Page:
While the NBA has gone haywire with Stephen Curry and record-breaking Golden State, the Western Conference, as expected, remains really strong. And, with heavyweights like the Rockets, Clippers and Thunder struggling, perhaps it shouldn't come as a surprise that old faithful San Antonio finds itself right back in the contenders mix despite coming off a disappointing first-round postseason exit.
The 15-4 Spurs sit comfortably behind the Warriors for the two seed and yet, it's hardly been perfect. Highly touted free agent acquisition LaMarcus Aldridge has struggled to find a scoring rhythm while 33-year-old Tony Parker, a surefire Hall of Fame point guard, has looked his age for the first time during his brilliant 15-year career. But what has always made the Spurs special is the sum of its parts -- and an unrelenting dedication to team basketball on both ends of the court.
Such a strategy is not unlike the Warriors' magical title run last year either. While we all focused on their splendid offensive prowess -- and rightfully so -- having the NBA's top ranked defense was ultimately the linchpin to a championship. Get stops when it matters most and a), you will close out games and b), you will survive cold shooting nights. The same can be said about San Antonio's five championships during the Gregg Popovich-Tim Duncan era that dates back to 1997. Great offense is a bonus, but great defense is a necessity, especially in dethroning the Warriors, who just set the NBA record for the most points scored through 20 games. In fact, except for the 2014 title team (which ranked eighth), not one of the other four Spurs championship teams ranked below the top five in field goal percentage allowed.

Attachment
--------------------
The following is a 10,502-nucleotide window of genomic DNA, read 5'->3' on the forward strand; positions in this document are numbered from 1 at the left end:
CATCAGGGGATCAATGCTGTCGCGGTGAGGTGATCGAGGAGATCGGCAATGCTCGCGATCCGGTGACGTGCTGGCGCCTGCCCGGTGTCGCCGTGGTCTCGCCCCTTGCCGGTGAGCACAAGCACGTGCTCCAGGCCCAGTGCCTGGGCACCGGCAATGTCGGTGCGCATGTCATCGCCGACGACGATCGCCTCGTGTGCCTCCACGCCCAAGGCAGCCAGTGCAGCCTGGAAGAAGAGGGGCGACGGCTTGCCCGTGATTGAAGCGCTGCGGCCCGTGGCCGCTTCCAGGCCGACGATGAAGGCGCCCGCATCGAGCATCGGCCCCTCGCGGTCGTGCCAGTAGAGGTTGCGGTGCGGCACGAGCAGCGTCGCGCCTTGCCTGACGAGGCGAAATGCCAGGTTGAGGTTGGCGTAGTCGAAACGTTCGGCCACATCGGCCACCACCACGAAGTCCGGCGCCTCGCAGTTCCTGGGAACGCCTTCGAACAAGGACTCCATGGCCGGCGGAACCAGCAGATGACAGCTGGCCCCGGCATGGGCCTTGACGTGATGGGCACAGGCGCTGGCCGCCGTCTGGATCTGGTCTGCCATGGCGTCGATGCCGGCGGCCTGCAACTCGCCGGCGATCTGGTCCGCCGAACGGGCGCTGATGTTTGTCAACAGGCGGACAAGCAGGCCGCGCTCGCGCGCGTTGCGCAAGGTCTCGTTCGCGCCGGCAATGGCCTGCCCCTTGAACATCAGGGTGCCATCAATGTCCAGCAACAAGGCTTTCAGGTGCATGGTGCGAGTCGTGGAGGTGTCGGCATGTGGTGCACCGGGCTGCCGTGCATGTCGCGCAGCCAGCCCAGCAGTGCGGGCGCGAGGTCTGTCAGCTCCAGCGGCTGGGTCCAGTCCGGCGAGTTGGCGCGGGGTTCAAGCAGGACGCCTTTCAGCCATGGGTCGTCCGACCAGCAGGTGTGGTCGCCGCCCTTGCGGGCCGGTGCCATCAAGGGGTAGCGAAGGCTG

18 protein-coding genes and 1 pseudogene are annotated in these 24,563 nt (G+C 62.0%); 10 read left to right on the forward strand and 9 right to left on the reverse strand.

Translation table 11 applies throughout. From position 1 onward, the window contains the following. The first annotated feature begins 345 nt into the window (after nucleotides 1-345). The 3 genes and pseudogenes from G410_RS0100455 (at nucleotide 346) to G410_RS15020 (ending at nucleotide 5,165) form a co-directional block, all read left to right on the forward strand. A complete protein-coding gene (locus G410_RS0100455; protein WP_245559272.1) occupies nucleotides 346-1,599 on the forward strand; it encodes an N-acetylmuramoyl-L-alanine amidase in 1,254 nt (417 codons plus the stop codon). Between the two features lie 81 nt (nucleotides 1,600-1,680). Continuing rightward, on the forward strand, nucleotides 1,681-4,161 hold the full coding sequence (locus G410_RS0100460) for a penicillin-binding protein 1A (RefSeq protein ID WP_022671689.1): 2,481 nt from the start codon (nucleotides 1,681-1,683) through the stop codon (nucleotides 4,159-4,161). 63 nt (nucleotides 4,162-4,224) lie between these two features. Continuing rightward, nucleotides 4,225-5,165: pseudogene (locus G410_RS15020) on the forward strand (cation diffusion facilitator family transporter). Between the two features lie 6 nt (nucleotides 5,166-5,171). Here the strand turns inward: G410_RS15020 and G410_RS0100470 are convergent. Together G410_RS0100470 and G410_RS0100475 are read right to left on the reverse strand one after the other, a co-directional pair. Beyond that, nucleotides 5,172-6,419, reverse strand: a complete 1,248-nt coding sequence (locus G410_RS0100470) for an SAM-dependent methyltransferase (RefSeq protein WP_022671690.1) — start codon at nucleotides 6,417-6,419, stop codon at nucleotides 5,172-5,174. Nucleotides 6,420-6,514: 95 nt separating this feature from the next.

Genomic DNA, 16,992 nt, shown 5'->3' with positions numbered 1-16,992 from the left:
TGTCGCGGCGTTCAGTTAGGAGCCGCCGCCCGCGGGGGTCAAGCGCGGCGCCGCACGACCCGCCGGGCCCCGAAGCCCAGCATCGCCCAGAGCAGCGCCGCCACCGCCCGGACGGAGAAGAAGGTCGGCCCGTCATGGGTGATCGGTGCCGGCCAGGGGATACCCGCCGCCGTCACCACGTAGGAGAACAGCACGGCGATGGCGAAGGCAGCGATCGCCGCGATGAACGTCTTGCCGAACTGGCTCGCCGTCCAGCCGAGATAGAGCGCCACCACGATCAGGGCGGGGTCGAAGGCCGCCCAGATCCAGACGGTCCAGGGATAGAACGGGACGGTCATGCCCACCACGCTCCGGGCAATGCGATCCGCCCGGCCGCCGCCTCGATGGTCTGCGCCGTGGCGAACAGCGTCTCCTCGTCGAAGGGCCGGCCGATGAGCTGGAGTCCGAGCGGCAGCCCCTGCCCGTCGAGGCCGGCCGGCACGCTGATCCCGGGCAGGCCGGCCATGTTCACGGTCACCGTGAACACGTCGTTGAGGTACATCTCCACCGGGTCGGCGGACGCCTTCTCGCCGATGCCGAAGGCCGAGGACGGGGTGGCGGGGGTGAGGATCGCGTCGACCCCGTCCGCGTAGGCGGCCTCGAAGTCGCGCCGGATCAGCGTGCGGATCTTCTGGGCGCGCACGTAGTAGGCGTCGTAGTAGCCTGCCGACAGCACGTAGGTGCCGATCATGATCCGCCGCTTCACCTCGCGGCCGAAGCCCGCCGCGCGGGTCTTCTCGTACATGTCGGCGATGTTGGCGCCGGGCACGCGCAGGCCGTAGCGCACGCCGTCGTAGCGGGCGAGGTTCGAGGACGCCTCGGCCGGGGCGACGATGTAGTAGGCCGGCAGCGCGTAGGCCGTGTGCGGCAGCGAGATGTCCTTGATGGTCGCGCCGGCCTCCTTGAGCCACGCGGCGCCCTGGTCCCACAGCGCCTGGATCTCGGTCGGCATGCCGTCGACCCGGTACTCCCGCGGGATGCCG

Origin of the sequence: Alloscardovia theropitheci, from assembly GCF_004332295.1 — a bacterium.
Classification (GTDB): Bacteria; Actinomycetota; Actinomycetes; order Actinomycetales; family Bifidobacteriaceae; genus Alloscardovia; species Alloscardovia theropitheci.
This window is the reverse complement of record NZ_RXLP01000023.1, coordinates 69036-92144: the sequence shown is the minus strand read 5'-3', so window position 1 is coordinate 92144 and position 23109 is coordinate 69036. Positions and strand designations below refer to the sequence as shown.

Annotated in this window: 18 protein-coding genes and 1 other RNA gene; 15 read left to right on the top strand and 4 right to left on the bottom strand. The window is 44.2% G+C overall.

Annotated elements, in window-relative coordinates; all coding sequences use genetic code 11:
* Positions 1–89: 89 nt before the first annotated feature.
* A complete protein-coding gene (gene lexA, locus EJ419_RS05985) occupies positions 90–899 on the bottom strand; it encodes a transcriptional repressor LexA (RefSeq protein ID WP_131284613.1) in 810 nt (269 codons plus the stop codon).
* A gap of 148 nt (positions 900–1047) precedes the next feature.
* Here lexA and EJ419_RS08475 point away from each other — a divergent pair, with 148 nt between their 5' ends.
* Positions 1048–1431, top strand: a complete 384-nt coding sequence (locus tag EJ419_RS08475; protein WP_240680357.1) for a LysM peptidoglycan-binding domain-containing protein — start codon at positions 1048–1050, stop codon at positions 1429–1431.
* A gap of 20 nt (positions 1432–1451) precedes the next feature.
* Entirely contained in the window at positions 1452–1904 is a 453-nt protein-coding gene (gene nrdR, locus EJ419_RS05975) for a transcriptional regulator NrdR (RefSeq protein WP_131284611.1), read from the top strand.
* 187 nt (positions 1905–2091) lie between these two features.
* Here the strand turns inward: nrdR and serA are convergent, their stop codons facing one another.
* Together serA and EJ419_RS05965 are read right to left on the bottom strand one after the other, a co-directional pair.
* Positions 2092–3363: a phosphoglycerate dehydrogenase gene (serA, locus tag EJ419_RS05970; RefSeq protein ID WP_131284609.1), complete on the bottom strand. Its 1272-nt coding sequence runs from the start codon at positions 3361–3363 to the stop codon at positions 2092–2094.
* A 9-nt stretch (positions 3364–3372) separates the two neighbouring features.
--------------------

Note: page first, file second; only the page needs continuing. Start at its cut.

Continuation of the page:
The secret to the 2015 Spurs has been -- surprise -- tremendous individual and team defense once again. And it's basic stuff too: help the helper, don't allow skip passes to beat you and maybe most importantly, rotate properly on both the first and second passes out of the post double. With a hounding perimeter defender in the league's reigning Defensive Player of the Year, Kawhi Leonard, the team's go-scorer at 21.7 points per game a wing who can check multiple spots -- think Draymond Green but better -- opponent possessions consistently get broken down. Of the top 11 players in defensive rating this season, Leonard is the only non-center, according to Sports Illustrated.
And then there is Duncan, whose staggering defensive rating of 91 ranks second in basketball. As a result, no team surrenders fewer points per shot (1.07) than San Antonio and no team surrenders fewer points than the 88.8 the Spurs give up.